Photo: Pakutaso

Japanese study finds that writing by hand increases brain activity more than electronic memos

By Shannon, SoraNews24

Electronics can do pretty much anything for us nowadays, including organizing our schedules, taking notes, and even meeting a bunch of virtual crabs.

But have you ever wondered if physically writing something down is better for you in the end?

The University of Tokyo and NTT Data Institute of Management Consulting published a study last month saying that handwriting actually increases brain activity more than you would if you used a smartphone or tablet.

In the experiment, researchers divided 48 participants between the ages of 18 and 29 into three groups — one for handwritten notes, one for smartphones, and one for tablets — and asked them to write down plans for the next two months based on a sample text. They were then quizzed on what they wrote down an hour after the exercise while researchers measured their brain activity via functional MRI.

The study found that while there wasn’t much of a difference in the number of correct answers that each of the three groups gave, the handwritten group’s brains showed more activity in areas of the brain that process memories and language.

Associate professor Kuniyoshi Sakai, who participated in the study, claims this is because your brain better remembers the sensation and location of where you physically write letters on a piece of paper. So while electronics like smartphones and tablets take up less space and are great for looking things up, Sakai argues that handwriting can be better for thinking or creativity-based exercises.

Japanese netizens were fascinated with the study and offered their own thoughts on handwriting versus typing.

“I knew it! I always find it easier to sort out my thoughts when writing by hand. Tools like Apple Pencils are great because they don’t require paper, but I don’t want to solely be drawn in by their convenience. “I want to stay flexible.”

“I’ve felt a bit embarrassed carrying around a paper planner, but this news makes me so happy! I actually like writing.”

“I think electronics have more pros, though.”

“Yeah, but smartphones have kanji conversion.”

Like the last netizen said, writing things by hand could change between languages. You’ll have to have a lot of writing practice to remember thousands of Japanese kanji characters, but if you have a smartphone or tablet, the device will convert your writing from phonetic hiragana to complicated kanji with little effort on your part.

It’s probably this kind of convenience that prompted Shibuya Ward to give each elementary and junior high school students a tablet! But we have a feeling, despite that, teachers will still be asking kids to practicing writing kanji by hand.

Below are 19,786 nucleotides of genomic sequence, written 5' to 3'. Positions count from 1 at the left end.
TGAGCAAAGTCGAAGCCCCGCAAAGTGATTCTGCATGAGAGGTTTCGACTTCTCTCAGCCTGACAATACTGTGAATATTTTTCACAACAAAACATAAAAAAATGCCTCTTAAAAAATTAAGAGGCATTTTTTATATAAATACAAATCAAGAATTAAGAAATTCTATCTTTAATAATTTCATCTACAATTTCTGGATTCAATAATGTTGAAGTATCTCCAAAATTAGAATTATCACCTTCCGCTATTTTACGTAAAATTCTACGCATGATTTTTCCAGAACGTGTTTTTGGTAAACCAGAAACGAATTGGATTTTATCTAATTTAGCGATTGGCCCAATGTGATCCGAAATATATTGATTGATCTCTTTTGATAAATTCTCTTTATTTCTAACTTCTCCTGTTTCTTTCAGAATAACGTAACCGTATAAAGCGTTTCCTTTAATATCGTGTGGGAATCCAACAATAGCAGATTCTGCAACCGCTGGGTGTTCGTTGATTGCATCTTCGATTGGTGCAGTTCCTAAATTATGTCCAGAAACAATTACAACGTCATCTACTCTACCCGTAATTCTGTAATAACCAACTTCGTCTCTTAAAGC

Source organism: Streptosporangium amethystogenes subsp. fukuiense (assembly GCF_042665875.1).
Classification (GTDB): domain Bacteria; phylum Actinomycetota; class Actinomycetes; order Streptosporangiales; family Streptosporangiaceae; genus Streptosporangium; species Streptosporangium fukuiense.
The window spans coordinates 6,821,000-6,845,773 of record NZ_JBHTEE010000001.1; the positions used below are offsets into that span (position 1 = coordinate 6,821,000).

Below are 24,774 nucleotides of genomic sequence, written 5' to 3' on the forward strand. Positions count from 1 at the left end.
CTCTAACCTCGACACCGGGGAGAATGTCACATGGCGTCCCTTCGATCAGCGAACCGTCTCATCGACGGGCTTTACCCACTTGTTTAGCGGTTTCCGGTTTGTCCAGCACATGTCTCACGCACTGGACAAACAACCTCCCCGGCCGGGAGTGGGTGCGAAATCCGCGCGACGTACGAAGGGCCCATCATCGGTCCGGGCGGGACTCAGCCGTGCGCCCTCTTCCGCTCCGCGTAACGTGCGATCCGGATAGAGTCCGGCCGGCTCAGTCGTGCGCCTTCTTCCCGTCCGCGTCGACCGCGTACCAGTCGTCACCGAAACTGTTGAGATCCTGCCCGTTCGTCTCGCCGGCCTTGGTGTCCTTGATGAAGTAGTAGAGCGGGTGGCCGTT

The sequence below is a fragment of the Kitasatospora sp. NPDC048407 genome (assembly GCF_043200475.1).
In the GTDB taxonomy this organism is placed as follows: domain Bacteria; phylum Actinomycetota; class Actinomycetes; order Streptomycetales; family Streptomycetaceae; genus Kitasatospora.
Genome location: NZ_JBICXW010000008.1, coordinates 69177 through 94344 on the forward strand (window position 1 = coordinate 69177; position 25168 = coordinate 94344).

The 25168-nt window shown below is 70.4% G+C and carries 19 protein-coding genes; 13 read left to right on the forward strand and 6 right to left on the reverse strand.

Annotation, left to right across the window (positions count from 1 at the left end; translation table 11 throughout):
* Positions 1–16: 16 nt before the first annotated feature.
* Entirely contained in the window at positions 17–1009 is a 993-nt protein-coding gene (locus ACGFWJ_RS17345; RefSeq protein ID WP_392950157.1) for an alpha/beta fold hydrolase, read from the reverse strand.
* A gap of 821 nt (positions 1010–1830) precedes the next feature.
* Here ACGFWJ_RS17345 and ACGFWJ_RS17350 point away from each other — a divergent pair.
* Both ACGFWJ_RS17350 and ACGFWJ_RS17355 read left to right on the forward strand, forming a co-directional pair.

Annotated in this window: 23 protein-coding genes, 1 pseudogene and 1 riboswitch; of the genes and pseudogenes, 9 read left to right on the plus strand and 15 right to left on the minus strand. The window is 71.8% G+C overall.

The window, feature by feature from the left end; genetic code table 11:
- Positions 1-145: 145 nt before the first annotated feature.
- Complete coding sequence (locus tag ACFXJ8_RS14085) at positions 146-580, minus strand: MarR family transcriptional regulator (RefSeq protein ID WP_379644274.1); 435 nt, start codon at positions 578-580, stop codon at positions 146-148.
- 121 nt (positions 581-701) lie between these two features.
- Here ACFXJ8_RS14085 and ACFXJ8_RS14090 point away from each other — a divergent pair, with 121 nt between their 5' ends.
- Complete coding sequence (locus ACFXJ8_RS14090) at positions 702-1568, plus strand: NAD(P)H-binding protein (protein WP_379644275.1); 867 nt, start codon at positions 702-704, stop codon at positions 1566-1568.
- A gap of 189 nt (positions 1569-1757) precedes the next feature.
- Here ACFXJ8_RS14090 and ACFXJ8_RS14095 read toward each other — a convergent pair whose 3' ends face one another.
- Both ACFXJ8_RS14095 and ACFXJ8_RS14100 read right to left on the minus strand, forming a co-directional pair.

Sources: via

Read more stories from SoraNews24.

-- To handwrite, or not to handwrite? Recruiter lays into ‘laziness’ of young Japanese job hunters

-- Internet trolls may not be the type of people you think they are, according to Japanese research

-- Shibuya gives each public elementary and junior high student a Surface Go 2 tablet for school

© SoraNews24

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Vastly prefer to write with a fountain pen, always found I could organise my thoughts better by writing things down and still do, also much better for learning things as well, facilitates memory.

6 ( +7 / -1 )

Neh, they should have measured me trying to type in Japanese and they would find out that all my brain is active and yet no success.

5 ( +5 / -0 )

I don't just write things down, I write in cursive. So glad I learned that as a child. Also, Japanese people appreciate beautiful handwriting and I've received many a compliment from them.

7 ( +7 / -0 )

My brain activity has already evolved and is now independent from handwriting. lol

-2 ( +0 / -2 )

Is increased brain activity a positive thing?

1 ( +1 / -0 )

Huh, I thought this was already a well-known fact.

When it comes to studying, you absorb things way better when you actually physically write it down, as opposed to typing. At least, that's what I was taught and it certainly rings true for me.

5 ( +5 / -0 )

I hardly write anything anymore but when I do, it is atrocious. Since the advent of digitalization, my handwriting has become almost childlike. Whenever I sign my name to anything, I can hardly bear to look at it.

0 ( +1 / -1 )

Handwriting letters to my friends in Japan is my GO-TO preference. And I know they appreciate the letters, not only because they're handwritten, but because I bring home a good supply of fancy Japanese writing paper and envelopes every time I visit them.

2 ( +2 / -0 )

This is not a Japanese discovery. At best, it is a replication of a study already done:,Taking%20Notes%20By%20Hand%20May%20Be%20Better%20Than%20Digitally%2C%20Researchers,re%20forced%20to%20slow%20down.

But I guess if you live on Galápagos, you've not aware of these things.

4 ( +4 / -0 )


This information is not new.

The neuroscience on how hand writing enhances the growth and function of neuropathways and electrochemical transmission has bee around for over some 3 decades.

Diverse US and European studies show that hand writing supports the development of circuits in the brains cerebral cortex producing higher process thinking : and other functions, such as:

more fluid transfer of knowledge; critical analysis ; delay of immediate gratification ; memory retention; activating information stored in memory - artistically, technically, etc.


3 ( +3 / -0 )

When I get my medications at the local VA clinic, I have to 'sign' with an electronic pen and I write cursive. Then again, i'm using Roman writing too.

0 ( +0 / -0 )

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